The Kishu Ken Standard
Per NIPPO, Japanese dogs were standardized in 1934 as "small", "medium" or "large" in type. The Kishu Ken is one of four of the breeds that is shown in the "medium" sized category along with the Shikoku Ken, Kai Ken, and Hokkaido Ken. The breed name, "Kishu Ken" is used over the name "Kishu Inu" due to grammar practices: "Kishu" (紀州) is read using the "on" pronunciation of the kanji, so "Ken" should be used as the "on" pronunciation of the kanji "犬." However, it should be noted "Kishu Inu" and "Kishu dog" (or, simply, "Kishu") are used interchangeably outside of Japan when speaking about the same breed.
The following standard has been written in the AKC template as an example proposal. We encourage visitors view recognized standards posted in the sources.
Right: illustrated standard, courtesy of the Nihon Ken Hozonkai
Kishu Ken Standard Proposition (First Draft)
I. General Appearance. The Kishu Ken is a large game hunting dog used in the densely forested mountains of the Kii peninsula. They are spirited, alert, and rustic in appearance, with compact, but well-developed muscles. Kishu Ken are most often white-coated and medium-sized, with erect ears, a tail held over the back, and a keen expression.
II. Size, Proportion, Substance. Height is 20.5 inches for males and 19 inches for females. A deviation of 1.5 inches in either direction for both sexes is permitted. Proportions should be very slightly longer than tall, at a ratio of 10:11. Males should appear more square than females. A Kishu Ken is well-muscled with moderate bone and substance.*
* Kishu Ken are to be shown fit, never with excess weight. Ribs and hips may be especially visible on young dogs or dogs in summer coat (lacking undercoat.) Because there should not be excess weight, ribs and hips may be easily felt on judge exam even if they are not visible, even on dogs in good condition. Musculature of the Kishu Ken is important.
- Expression is confident and intense.
- Eyes are somewhat triangular and very dark in color. The bottom line of the eye is nearly straight and angled slightly upward from the muzzle to the outer eye. The top line of the eye is like the rounded top of a triangle.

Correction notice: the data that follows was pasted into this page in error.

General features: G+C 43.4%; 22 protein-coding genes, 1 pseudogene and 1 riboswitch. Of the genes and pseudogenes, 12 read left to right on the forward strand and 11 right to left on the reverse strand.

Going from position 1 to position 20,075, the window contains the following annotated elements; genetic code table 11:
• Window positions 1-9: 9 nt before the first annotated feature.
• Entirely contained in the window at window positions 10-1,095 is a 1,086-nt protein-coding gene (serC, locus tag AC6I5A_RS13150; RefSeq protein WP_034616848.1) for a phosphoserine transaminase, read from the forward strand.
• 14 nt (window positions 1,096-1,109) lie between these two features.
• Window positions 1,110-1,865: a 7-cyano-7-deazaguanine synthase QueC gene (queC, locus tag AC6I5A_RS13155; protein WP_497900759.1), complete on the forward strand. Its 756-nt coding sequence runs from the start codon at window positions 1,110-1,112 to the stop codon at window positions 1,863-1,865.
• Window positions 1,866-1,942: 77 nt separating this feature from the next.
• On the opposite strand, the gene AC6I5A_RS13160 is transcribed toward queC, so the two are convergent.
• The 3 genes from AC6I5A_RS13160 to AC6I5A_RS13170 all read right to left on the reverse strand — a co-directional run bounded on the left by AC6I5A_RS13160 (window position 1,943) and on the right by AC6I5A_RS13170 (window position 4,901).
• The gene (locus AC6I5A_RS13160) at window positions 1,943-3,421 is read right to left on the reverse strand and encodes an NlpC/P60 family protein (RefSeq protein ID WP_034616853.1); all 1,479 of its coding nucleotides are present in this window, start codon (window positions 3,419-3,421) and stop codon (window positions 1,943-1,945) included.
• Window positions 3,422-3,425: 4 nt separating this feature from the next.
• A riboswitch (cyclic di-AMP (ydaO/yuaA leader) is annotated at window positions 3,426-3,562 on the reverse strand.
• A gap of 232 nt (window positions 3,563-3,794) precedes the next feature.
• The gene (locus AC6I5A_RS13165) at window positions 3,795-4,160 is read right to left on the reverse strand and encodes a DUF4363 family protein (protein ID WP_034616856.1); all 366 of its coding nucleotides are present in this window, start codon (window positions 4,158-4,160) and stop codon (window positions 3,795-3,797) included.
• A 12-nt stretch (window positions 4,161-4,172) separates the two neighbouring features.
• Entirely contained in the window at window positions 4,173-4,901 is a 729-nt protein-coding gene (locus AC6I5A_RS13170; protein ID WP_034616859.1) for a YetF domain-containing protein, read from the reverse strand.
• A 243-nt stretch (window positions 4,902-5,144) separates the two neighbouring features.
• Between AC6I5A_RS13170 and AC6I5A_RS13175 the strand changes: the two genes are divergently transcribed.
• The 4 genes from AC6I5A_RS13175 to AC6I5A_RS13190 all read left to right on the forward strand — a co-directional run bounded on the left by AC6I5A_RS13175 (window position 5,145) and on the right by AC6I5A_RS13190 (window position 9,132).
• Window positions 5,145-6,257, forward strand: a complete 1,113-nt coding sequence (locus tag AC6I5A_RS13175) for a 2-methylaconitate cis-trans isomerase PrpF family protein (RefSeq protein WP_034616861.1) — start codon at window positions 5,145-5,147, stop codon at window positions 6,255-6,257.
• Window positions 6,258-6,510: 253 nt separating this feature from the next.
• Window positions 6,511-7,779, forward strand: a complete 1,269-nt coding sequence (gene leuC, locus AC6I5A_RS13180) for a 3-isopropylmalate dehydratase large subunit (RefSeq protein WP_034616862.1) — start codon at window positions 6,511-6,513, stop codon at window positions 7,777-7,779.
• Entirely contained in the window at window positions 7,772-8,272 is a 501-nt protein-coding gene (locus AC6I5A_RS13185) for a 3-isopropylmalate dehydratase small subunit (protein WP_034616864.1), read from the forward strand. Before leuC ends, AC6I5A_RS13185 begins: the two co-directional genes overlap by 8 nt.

- Ears are erect. The inner line of the ear is straight. The outer line is somewhat rounded. The ears are inclined slightly forward from the back of the skull. Hanging or dropped ears which are not related to injuries are a disqualification.
- Skull is broad, with a wide forehead.
- Stop may be abrupt or shallow, with a slight furrow to the brow.
- Muzzle is straight and firm. The shape should resemble a thick wedge to the cheeks.
- Nose is black. Flesh colored noses are permitted in white dogs.
- Lips are tight and straight.
- Bite is strong and substantial and comes together in a scissor. Kishu Ken have a full set of teeth that may be somewhat large for their size. Extreme malocclusion is a disqualification.
IV. Neck, Topline and Body
- Neck is thick and muscular.
- Topline is straight from the back of the shoulder to the tail, and strong.
- Body is athletic and muscular.
- Chest has an ovular shape and should drop to no less than 45% of the total dog height.
- Ribs are well sprung.
- Underline is slightly tucked up from the chest to the loin.
- Loins are strong.
- Tail is moderately thick and powerful. It is carried over the back in a sickle or a curl that should not lie directly on the back. Hanging tails that cannot curl over the back and bobtails are a disqualification.
- Angulation is moderate.
- Shoulders are moderately sloping, and have well-developed muscle.